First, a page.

The Oklahoma Department of Career and Technology Education provides leadership and resources and assures standards of excellence for a comprehensive statewide system of career and technology education. The system offers programs and services in 29 technology center districts operating on 58 campuses, 394 comprehensive school districts, 16 skills centers campuses that include three juvenile facilities and 32 adult basic education service providers.

The agency is governed by the State Board of Career and Technology Education and works closely with the State Department of Education and the State Regents for Higher Education to provide a seamless educational system for all Oklahomans.

CareerTech Champions

Each year, thousands of Oklahomans reap the benefits provided by Career and Technology Education. CareerTech Champions tell the story of how individuals apply learning to become successful employees, entrepreneurs and leaders in business organizations.

Tarence McLane – Jim E. Hamilton Skills Center

Electrical trades program was the spark this offender needed to get his life started.

THEN: Two stints in jail and two failed attempts at drug rehab. Tarence McLane was on aTarenceMcLane downward spiral before he was accepted into the electrical trades technology program at Jim E. Hamilton Skills Center. That program was a game changer for Tarence, giving him the skills he needed to become a residential, commercial/industrial or maintenance electrician. Tarence said at the Skills Center, he learned:

  • Knowledge of basic safety and how to use specialty electrical tools.
  • How to read blueprints.
  • Career readiness skills that helped him get a job after his release.
  • Code and licensing requirements.
  • Residential, commercial, industrial and motor control wiring techniques.

Tarence knew he desperately needed to change his life, and change it he did. Since his release, he has worked as an electrical inspector for Devon Energy and electrical superintendent for both MMR and Quanta Services. He credits his instructor for much of his success.

“Kevin Copeland was a great instructor who took time for his students,” he said.

NOW: Tarence is no longer using drugs, and he’s taking care of his wife and children. He has even worked with other Skills Centers graduates to help them get jobs and tools.

“I do my best to give back to the CareerTech program and its students when I have the opportunity,” he said.

Tarence works as an inspector and construction manager for the instrumentation and electrical department at WaterBridge Resources. He oversees the company’s electrical construction contractors in the West Texas oilfields.

“My family and I are so thankful CareerTech was an option for me. It is literally what saved my life.”

Tarence McLane, electrician

The 52nd Annual Oklahoma Summit

clr Okla Summit 52nd logo

The 52nd Annual Oklahoma Summit (formerly CareerTech Summer Conference) is scheduled Thursday and Friday, Aug. 1-2, 2019, at the Cox Convention Center in Oklahoma City. The CareerTech Expo is held in conjunction with the summit. If you have questions about the 2019 Oklahoma Summit, contact Andrea Hancock at .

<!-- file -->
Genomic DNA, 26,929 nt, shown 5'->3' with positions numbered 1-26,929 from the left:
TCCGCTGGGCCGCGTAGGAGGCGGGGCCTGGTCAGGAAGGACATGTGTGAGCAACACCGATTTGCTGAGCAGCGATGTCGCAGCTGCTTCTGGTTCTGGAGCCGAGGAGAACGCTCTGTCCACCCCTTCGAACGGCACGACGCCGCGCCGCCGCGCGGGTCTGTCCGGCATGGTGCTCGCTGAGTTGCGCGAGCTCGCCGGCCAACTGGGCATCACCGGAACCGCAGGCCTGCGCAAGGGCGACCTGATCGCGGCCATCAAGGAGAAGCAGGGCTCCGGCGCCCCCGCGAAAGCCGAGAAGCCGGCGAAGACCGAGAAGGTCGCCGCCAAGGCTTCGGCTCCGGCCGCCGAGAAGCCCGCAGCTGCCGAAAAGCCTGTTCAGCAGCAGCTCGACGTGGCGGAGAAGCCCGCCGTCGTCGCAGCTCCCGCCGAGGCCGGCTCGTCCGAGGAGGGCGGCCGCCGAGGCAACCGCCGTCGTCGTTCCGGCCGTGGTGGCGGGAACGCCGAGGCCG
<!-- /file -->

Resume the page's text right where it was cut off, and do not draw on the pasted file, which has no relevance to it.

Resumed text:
Links:

Conference at a glance

Frequently asked questions

Programs and agendas

Exhibits

Registration

 

CareerTech Skills Centers

The CareerTech Skills Centers School System is a division of the Oklahoma Department of Career and Technology Education. Skills Centers specialize in the delivery of career and technology education to inmates under the supervision of the Oklahoma Department of Corrections and juveniles under the supervision of the Oklahoma Office of Juvenile Affairs. The Skills Centers division is also responsible for the state’s secondary dropout recovery initiatives.

Skills Center Enrollments-Welder FY16-1198x599The CareerTech Skills Centers (CTSC) began operations in February of 1971 as the Inmate Training division of the Oklahoma Department of Vocational and Technical Education, now the Oklahoma Department of Career and Technology Education.

During our 40+ years of serving incarcerated offenders in Oklahoma, Skills Centers have evolved from a division with a few occupational training programs to a large school system with a multitude of programs and services for both adult and juvenile offenders. The school system began at the Jim E. Hamilton CareerTech Skills Center inside the Jim E. Hamilton (formerly Ouachita) Correctional Center in Hodgen, Okla. Today, the CTSC offers services in state correctional facilities, juvenile detention facilities and community correctional facilities.

A successful transition from corrections to the workplace can mean a life of success for ex-offenders. To prepare offenders for successful transition, career technical education, employability and life skills are integrated into this educational delivery system. Skills centers students may seek certifications recognized by both state and national industries. Career Readiness Credentials (CRC) may be secured documenting work readiness skills many business and industry employers seek. The CTSC provides students with numerous interconnected and integrated components, each an integral part of preparing offenders for success in the workplace and in society.

The CTSC works in conjunction with the Oklahoma Department of Corrections (DOC) and Oklahoma Correctional Industries (OCI) to offer three U.S. Department of Labor, Bureau of Apprenticeship and Training, registered apprenticeship programs for offenders. These programs are each three-to-four years in length and are in the areas of meat-cutting, commercial food preparation and cabinet building.

In 1996, the CTSC entered into an agreement with the Oklahoma Office of Juvenile Affairs (OJA) to provide training to juvenile offenders detained in Oklahoma facilities. The CTSC and OJA have partnered with the Associated General Contractors (AGC). The AGC, through its member contractors, also assists the CTSC in development of appropriate curriculum and learning activities.

The intent of this division of CareerTech is to continue to evolve as business and industry changes. The goal is to provide educational services that will cause skills centers students to seek and find success in the workplace and in society.

For more information click here: Skills Centers